Looking ahead, as winter recedes by mid- to late March, falling spot market demand is likely to undercut natural gas futures, according to EBW. February-to-date spot market prices at Henry Hub have averaged $2.64/MMBtu (as of Wednesday’s trading) and by mid-March, weather-driven demand is likely to fall another 10 Bcf relative to even last week’s depressed levels.
Furthermore, while fast-cycling storage operators stepped in last week to buy gas ahead of late-February cold, salt storage refill demand is likely to wane dramatically against a weaker spring outlook, “potentially depriving the market of much-needed support,” EBW CEO Andy Weissman said.
Spot Gas Sinks Further
Spot gas prices continued to grind lower Wednesday as rather comfortable temperatures have set up shop across much of the United States. The exception was out West, where weather remains chilly with precipitation likely through next week, according to NatGasWeather.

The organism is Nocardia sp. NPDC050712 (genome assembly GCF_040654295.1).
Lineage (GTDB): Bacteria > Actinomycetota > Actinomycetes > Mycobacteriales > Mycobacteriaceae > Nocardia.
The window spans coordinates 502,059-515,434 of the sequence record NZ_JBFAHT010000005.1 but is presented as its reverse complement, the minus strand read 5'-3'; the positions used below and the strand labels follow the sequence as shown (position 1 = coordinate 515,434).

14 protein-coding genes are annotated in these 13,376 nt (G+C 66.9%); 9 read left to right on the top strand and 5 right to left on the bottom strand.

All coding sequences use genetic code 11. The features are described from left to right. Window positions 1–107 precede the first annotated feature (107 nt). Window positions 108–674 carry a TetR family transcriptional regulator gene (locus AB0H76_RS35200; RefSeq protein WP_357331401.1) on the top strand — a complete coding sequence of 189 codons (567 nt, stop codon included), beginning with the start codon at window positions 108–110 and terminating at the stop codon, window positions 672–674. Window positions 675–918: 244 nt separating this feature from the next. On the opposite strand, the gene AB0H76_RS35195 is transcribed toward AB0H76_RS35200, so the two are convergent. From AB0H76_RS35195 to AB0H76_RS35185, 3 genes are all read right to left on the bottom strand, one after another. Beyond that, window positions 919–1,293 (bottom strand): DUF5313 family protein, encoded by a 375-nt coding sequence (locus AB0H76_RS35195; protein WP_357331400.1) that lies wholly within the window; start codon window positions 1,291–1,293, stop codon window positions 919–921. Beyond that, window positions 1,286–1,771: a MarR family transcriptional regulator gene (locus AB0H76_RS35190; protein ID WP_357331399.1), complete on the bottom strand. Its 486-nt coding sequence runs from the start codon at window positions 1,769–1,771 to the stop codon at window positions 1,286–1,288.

Kern River in the Rockies climbed $3.30 to $8.61, while Northwest Sumas continued to come off highs not seen since last fall following a blast on Westcoast Transmission, averaging about $13.72 lower at $11.81.
Prices were down no more than a dime at most pricing hubs across Texas and Louisiana, with Henry Hub sliding 6 cents to $2.61.
On the pipeline front, ANR Pipeline continued to operate under a force majeure at the Jena Southbound compressor station in Louisiana, which could cut up to 320 MMcf/d of flow for gas days through Monday (Feb. 18). The force majeure in the Southeast Southern Segment (Zone 2) was due to unexpected and uncontrollable repairs on the compressor station, according to ANR.
A notice on the pipeline’s website indicated that operational capacity at the location would be reduced by down to 850 MMcf/d for the duration of the event, however, nominations are showing higher flows for gas days Feb. 12 and 13, according to Genscape.
Small losses of less than a dime were also seen across the Midcontinent and Midwest, where Chicago Citygate dropped about a nickel to $2.57.
In Appalachia, Columbia Gas next-day gas dropped 6.5 cents to $2.42, a loss that was in line with other points in the region and in much of the Northeast. Algonquin Citygate, however, shot up 34.5 cents to $3.75.